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CARIBOU, Maine — The Maine Center for Disease Control confirmed Wednesday that the six cases of Hepatitis A infection reported in Aroostook County within the past month are linked to the first instance of the virus found in a Caribou restaurant worker on May 17.

The CDC said Wednesday that two additional cases to the four already made public have been reported, although the agency did not specify where the new cases are.

Dr. Regen Gallagher, DO, MBA, Chief Medical Officer at Cary Medical Center, also said on Monday that these cases are “more than likely connected.”

In Aroostook County, the first case of the virus was identified in a Caribou food service worker on May 17, and while there is no longer a risk associated with going to the restaurant, the CDC warned that those who purchased food at the eatery between April 24 and May 2 are “outside the window for which prophylaxis is recommended” and that they should watch for symptoms.

The CDC confirmed in a press release issued June 18 that all subsequent cases were linked to exposure at the Caribou restaurant, reiterating that “there is no ongoing risk of hepatitis A to the public from eating at this restaurant.”

While Maine is not experiencing an outbreak of the virus, 22 states in the country are. According to national CDC statistics there have been a total of 20,133 cases, 11,595 hospitalizations and 19 deaths as of June 14.

New Hampshire, which borders Maine, has had 79 cases since November 2018, according to the New Hampshire Department of Health and Human Services, a significantly high number compared to their annual average of six to seven cases.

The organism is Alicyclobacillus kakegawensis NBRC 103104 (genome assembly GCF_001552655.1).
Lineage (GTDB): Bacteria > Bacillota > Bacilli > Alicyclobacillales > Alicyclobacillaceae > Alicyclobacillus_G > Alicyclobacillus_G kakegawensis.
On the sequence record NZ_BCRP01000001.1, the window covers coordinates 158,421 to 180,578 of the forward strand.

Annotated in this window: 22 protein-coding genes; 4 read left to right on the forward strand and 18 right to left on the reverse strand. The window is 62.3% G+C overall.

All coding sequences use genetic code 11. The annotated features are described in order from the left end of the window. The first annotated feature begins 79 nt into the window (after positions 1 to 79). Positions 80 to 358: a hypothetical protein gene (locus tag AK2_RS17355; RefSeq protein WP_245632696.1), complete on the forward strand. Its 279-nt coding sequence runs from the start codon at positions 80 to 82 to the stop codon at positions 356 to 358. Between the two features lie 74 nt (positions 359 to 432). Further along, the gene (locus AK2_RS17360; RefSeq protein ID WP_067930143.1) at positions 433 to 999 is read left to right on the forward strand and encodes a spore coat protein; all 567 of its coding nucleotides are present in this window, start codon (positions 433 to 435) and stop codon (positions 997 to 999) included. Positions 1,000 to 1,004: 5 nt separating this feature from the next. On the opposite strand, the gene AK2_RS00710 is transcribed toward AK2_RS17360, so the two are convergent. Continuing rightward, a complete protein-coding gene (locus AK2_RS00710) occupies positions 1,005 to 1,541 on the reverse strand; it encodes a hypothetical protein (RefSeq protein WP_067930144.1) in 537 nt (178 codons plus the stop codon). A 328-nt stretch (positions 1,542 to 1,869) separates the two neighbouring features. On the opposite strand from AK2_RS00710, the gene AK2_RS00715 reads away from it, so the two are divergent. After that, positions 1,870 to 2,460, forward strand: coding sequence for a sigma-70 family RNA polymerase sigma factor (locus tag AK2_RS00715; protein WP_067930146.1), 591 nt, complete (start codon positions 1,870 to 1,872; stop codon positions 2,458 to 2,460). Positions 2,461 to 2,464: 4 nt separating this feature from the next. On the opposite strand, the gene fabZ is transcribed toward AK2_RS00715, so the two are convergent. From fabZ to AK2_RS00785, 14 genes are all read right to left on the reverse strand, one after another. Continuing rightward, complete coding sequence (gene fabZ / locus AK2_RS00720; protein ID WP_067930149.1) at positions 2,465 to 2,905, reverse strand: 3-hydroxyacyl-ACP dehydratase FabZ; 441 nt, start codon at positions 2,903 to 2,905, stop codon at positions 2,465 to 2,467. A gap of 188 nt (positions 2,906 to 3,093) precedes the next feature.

Following the May 17 incident, one case was confirmed at Caribou High School on June 11, and over the weekend another case was confirmed at a Presque Isle Restaurant and a fourth was identified at Fort Kent Elementary School. Two more at unspecified places were confirmed Wednesday.

CDC Communications Director Jackie Farwell said on June 18 that while there is currently no public health risk, the organization recommends that “all food service workers get vaccinated for hepatitis A” and that the public take preventative measures, which includes practicing good hand hygiene — including thoroughly washing hands after using the bathroom, changing diapers, and before preparing or eating food.”

Cary’s Gallagher said that though she has not seen all of the patients diagnosed with the virus, the hospital is aware that some who have since tested positive did eat at the Caribou restaurant between April 24 and May 2.

While local medical facilities gave out close to 1,000 vaccinations shortly after the CDC first announced the virus, Gallagher said that the vaccination would not be effective for those who visited the restaurant from April 24 to May 2.

“This could happen at any establishment in the country,” Gallagher said, “as evidenced by the Presque Isle case,” adding that those who are concerned about the virus should practice good hand hygiene while preparing food and schedule a vaccination with their health provider.

According to the CDC website, some symptoms of the virus include “fatigue, low appetite, stomach pain, nausea, and jaundice.”

The CDC also indicates that vaccination is the best way to prevent the virus as “antibodies produced in response to hepatitis A infection last for life and protect against reinfection.”